Home > Drinking motives mediate cultural differences but not gender differences in adolescent alcohol use.

Kuntsche, Emmanuel and Wicki, Matthias and Windlin, Béat and Roberts, Chris and Nic Gabhainn, Saoirse and van der Sluijs, Winfried and Aasvee, Katrin and Gaspar de Matos, Margarida and Dankulincová, Zuzana and Hublet, Anne and Tynjälä, Jorma and Välimaa, Raili and Bendtsen, Pernille and Vieno, Alessio and Mazur, Joanna and Farkas, Judith and Demetrovics, Zsolt (2015) Drinking motives mediate cultural differences but not gender differences in adolescent alcohol use. Journal of Adolescent Health , 56 , (3) , pp. 323-329.

PURPOSE
To test whether differences in alcohol use between boys and girls and between northern and southern/central Europe are mediated by social, enhancement, coping, and conformity motives.

METHODS
Cross-sectional school-based surveys were conducted among 33,813 alcohol-using 11- to 19-year-olds from northern Europe (Denmark, Estonia, Finland, Ireland, Poland, Scotland, and Wales) and southern/central Europe (Belgium, Hungary, Italy, Portugal, Slovakia, and Switzerland).

RESULTS
Particularly in late adolescence and early adulthood, boys drank more frequently and were more often drunk than girls. Instead of mediation, gender-specific motive paths were found; 14- to 16-year-old girls drank more because of higher levels of coping motives and lower levels of conformity motives, whereas 14- to 19-year-old boys drank more because of higher levels of social and enhancement motives. Geographical analyses confirmed that adolescents from southern/central European countries drank more frequently, but those from northern Europe reported being drunk more often. The strong indirect effects demonstrate that some of the cultural differences in drinking are because of higher levels of social, enhancement, and coping motives in northern than in southern/central Europe.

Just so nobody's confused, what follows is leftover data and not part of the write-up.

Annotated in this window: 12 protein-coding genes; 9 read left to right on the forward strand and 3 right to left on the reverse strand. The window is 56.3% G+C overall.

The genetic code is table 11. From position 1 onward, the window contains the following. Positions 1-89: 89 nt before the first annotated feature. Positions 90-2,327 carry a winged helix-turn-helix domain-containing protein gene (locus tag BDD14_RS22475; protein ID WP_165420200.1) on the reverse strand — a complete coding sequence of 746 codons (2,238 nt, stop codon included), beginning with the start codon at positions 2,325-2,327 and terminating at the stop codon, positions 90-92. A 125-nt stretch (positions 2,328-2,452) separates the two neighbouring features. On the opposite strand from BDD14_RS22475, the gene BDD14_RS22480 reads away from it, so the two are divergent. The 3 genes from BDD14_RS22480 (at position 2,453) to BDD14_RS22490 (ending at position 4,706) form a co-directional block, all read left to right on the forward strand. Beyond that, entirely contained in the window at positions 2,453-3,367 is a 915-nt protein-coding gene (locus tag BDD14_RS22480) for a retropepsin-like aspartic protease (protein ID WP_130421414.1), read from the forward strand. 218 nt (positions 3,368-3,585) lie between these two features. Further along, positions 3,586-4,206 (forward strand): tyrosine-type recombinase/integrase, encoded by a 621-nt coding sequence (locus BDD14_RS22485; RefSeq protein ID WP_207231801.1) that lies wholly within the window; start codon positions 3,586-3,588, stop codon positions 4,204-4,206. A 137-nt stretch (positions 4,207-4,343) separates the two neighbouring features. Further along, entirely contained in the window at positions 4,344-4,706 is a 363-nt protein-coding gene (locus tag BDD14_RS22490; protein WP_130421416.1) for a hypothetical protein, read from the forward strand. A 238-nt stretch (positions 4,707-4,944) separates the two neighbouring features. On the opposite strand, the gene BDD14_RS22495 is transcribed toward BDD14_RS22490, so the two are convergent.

CONCLUSIONS
The results from the largest drinking motive study conducted to date suggest that gender-specific prevention should take differences in the motivational pathways toward (heavy) drinking into account, that is, positive reinforcement seems to be more important for boys and negative reinforcement for girls. Preventive action targeting social and enhancement motives and taking drinking circumstances into account could contribute to tackling underage drinking in northern Europe.


Item Type:Article
Date:2015
Page Range:pp. 323-329
Publisher:Elsevier Science
Volume:56
Number:3
EndNote:View
Accession Number:HRB (Available)
Subjects:G Health and disease > Substance use disorder > Alcohol use
R Research > Type of research study > Research involving two or more groups > Cross-cultural study
T Demographic characteristics > Gender differences
VA Geographic area > Europe

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